Why there are differences in pronunciations descriptions in dictionaries? For example "heureux":

Larrouse: [ɶrø] Wordreference: [øʀø] Le Grand Robert: [œʀø] Le Petit Robert: [øʀø]

These transcriptions have different sound realizations. Which one should be used. Thanks

2 Answers 2


These two pronunciations are both of mainstream and standard. and these dictionaries also show standard ones. Source: TLFi-> heureux


They are all actual existing variants. They do not prevent understanding so any of them can be used.

See also: Are "œ" and "eu" pronounced the same in Parisian French?

  • Thanks. Practical facets and our capacities aside, top best standard dictionaries show different transcriptions, my question goes for which one is the main stream.
    – Khosro
    Jan 19, 2020 at 14:30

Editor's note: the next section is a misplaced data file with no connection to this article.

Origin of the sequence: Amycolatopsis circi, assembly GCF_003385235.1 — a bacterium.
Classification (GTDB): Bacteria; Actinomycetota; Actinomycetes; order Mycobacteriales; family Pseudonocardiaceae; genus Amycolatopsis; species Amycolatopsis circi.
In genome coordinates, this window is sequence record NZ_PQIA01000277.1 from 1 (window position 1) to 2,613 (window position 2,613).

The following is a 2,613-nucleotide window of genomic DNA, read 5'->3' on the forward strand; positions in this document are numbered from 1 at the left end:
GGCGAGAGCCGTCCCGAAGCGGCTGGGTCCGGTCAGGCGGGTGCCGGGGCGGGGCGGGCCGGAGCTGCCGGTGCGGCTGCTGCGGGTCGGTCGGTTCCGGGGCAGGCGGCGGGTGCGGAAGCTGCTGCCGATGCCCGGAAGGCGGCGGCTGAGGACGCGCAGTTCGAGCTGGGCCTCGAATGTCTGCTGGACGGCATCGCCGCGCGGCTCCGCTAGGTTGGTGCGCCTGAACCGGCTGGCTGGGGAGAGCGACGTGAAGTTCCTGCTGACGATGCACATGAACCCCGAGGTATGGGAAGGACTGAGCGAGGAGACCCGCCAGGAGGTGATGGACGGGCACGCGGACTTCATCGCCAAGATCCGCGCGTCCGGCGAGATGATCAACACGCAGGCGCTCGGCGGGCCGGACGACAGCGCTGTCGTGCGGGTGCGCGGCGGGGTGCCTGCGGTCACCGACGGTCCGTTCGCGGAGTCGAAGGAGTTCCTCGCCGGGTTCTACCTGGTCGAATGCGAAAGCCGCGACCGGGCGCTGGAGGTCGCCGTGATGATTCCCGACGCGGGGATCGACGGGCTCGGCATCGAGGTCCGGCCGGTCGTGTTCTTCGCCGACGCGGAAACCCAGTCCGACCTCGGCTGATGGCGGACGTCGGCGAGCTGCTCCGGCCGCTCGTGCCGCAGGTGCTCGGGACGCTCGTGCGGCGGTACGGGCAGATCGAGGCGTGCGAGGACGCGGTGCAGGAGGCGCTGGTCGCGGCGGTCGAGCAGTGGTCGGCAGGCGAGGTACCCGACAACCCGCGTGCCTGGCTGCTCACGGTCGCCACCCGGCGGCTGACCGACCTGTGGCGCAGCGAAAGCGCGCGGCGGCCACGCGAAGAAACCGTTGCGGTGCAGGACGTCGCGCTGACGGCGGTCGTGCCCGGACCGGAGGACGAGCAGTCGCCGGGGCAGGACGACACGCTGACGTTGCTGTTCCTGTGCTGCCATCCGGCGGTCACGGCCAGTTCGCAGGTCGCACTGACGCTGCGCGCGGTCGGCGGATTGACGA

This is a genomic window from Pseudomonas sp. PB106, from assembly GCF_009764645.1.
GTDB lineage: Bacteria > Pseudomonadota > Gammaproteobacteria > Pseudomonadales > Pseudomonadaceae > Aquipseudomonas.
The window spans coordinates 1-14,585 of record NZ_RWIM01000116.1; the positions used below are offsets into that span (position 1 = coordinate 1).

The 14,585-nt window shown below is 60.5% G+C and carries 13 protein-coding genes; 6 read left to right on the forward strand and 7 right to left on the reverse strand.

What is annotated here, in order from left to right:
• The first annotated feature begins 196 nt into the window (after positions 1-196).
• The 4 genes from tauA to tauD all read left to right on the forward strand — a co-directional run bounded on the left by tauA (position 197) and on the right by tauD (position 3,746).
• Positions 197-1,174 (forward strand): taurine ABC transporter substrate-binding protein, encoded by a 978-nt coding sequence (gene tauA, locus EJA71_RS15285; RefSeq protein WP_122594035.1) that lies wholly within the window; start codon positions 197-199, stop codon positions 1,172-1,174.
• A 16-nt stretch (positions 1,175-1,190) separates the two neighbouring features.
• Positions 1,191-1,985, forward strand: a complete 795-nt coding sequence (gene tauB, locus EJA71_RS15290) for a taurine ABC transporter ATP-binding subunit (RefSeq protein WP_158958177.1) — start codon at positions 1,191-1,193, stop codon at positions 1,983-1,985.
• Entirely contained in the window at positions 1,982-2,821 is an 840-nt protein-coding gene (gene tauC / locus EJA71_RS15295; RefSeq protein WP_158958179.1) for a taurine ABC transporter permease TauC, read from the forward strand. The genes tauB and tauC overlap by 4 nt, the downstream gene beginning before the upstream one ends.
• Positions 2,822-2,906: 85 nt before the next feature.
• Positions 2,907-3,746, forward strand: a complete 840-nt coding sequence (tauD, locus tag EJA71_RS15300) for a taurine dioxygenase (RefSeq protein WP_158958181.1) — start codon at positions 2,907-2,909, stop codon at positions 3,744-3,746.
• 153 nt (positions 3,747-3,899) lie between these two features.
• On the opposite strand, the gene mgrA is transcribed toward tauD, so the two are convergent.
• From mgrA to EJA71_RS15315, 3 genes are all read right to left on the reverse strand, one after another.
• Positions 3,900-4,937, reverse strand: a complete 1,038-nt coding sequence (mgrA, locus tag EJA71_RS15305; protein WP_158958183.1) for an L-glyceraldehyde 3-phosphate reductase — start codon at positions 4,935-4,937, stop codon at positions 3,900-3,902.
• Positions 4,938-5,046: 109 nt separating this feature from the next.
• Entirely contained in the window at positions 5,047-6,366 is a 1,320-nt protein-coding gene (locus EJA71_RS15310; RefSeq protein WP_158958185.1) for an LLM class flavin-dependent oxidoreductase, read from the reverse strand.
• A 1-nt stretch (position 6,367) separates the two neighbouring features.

• There are regional and individual variations. Here are some examples : fr.wiktionary.org/wiki/heureux#Prononciation
    – jlliagre
    Jan 19, 2020 at 15:14
  • 2
    The answers is: these two pronunciations are both of mainstream and standard. these dictionaries also show standard ones. These have nothing to do with 'variation's in pronunciation which is true but undue here. The question did not look on the practical faces and the estimation of capabilities to match native speakers is totally unrelated. Source: TLFi-> heureux
    – Khosro
    Jan 22, 2020 at 14:01
  • There is no French standard (i.e. official) pronunciation in the first place. There is no single mainstream pronunciation either. What is mainstream somewhere is considered a strong accent elsewhere. Dictionaries pronunciations are informative, not normative. Vowels pronunciation belongs to a linear space, the realization of an eu by native French speakers can and does vary between [ɶ] and [ø].
    – jlliagre
    Jan 22, 2020 at 14:24

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